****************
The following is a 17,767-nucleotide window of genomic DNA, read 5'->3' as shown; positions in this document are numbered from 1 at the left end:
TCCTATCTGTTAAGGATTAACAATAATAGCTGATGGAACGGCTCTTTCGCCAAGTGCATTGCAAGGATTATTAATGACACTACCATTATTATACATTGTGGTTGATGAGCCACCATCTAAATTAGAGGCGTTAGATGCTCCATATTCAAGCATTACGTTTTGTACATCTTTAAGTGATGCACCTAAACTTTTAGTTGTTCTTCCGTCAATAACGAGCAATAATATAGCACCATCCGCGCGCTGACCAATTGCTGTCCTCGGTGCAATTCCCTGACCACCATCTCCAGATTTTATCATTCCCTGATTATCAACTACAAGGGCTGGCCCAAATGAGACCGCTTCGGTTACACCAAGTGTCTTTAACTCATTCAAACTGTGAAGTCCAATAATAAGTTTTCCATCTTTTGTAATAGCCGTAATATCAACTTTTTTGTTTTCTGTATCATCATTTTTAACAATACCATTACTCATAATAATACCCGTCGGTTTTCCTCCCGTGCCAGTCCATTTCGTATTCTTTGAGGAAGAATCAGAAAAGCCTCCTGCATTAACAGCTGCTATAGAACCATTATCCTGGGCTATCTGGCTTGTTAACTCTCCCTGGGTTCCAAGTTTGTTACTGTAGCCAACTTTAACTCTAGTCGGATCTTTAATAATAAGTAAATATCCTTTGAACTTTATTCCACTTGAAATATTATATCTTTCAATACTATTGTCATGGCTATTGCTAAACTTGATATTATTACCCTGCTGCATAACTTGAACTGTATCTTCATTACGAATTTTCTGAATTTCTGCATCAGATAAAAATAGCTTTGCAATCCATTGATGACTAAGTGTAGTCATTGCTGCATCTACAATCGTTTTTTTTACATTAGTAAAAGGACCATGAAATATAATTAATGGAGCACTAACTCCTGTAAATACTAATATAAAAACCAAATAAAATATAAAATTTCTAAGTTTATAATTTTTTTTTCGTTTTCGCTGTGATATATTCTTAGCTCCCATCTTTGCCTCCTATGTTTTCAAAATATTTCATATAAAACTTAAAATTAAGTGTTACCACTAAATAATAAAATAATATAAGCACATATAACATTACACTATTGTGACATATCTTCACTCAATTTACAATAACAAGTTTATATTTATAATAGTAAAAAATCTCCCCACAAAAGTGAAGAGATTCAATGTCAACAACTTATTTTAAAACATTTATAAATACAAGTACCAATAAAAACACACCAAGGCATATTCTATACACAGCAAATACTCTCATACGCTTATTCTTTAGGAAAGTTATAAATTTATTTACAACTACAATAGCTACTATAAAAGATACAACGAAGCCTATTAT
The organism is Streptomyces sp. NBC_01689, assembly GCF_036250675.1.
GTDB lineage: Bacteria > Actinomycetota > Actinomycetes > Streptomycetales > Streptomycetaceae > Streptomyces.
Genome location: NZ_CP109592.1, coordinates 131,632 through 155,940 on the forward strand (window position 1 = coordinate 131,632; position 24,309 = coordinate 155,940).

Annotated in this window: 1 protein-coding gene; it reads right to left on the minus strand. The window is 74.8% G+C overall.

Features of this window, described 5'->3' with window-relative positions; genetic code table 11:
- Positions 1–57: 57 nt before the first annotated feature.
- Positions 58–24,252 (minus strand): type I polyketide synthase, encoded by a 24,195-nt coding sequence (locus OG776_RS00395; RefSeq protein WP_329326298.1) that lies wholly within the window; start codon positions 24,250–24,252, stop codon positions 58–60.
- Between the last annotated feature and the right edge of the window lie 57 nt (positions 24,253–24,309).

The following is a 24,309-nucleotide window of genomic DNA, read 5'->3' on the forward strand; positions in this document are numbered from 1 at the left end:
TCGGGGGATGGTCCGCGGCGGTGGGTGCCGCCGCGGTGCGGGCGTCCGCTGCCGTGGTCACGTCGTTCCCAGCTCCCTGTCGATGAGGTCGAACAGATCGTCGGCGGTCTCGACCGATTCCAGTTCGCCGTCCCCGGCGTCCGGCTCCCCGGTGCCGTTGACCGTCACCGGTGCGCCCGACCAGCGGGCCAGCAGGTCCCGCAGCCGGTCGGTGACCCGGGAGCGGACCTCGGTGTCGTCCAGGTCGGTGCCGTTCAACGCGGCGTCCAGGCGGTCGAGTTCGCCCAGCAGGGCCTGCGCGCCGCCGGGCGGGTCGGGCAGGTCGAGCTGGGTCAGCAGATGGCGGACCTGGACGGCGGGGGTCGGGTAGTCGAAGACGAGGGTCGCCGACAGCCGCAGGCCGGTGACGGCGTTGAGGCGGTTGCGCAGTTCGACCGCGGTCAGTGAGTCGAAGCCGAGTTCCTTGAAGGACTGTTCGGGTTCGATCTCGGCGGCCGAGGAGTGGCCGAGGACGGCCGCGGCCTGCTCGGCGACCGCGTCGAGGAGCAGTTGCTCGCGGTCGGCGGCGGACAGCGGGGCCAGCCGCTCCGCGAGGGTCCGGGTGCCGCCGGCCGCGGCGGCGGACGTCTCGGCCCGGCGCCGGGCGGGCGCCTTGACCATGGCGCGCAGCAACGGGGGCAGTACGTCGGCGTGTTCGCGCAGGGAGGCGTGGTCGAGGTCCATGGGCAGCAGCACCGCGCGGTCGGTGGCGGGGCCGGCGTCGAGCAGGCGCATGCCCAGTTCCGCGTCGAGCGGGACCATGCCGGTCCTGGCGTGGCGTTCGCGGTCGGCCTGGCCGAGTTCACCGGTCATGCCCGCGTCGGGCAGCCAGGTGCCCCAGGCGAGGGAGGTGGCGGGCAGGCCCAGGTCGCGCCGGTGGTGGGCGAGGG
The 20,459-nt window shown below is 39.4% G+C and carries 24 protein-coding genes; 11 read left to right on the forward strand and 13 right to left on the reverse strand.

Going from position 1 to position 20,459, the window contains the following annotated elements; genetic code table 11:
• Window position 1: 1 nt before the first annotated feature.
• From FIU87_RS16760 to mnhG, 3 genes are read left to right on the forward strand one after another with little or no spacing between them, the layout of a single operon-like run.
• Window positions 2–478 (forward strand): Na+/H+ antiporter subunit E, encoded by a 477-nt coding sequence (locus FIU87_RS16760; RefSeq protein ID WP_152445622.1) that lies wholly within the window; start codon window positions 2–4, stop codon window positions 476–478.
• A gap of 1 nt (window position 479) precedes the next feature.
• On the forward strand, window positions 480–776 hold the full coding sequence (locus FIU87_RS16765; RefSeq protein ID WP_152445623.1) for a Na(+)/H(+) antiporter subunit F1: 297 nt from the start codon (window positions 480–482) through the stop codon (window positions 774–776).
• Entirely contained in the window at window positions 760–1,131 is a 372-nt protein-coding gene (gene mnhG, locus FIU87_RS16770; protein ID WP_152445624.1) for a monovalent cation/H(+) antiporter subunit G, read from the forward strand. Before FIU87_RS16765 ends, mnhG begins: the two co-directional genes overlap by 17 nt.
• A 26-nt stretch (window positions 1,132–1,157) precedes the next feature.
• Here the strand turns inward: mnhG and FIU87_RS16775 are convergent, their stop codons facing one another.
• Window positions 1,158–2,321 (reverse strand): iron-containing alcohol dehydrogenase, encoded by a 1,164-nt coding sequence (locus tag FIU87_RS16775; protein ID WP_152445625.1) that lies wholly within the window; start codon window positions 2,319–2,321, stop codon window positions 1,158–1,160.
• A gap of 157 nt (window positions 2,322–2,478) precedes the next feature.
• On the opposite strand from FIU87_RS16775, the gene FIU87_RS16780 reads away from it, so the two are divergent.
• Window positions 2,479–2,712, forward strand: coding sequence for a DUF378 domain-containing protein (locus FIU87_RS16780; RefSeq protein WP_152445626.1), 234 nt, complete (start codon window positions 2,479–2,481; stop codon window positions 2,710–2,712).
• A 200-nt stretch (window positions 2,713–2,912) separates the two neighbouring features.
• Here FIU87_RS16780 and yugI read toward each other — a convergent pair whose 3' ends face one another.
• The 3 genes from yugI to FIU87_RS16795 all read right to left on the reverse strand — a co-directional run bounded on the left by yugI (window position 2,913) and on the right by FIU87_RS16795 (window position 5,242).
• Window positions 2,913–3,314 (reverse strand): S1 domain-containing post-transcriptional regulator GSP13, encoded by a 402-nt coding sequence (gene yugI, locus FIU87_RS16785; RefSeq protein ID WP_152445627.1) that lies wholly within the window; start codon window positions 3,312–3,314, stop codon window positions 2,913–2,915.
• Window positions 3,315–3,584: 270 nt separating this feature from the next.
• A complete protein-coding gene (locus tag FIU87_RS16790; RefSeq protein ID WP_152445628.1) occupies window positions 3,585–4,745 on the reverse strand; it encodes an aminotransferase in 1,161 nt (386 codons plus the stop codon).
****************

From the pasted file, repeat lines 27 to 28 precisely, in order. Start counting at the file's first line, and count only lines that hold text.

• A 200-nt stretch (window positions 2,713–2,912) separates the two neighbouring features.
• Here FIU87_RS16780 and yugI read toward each other — a convergent pair whose 3' ends face one another.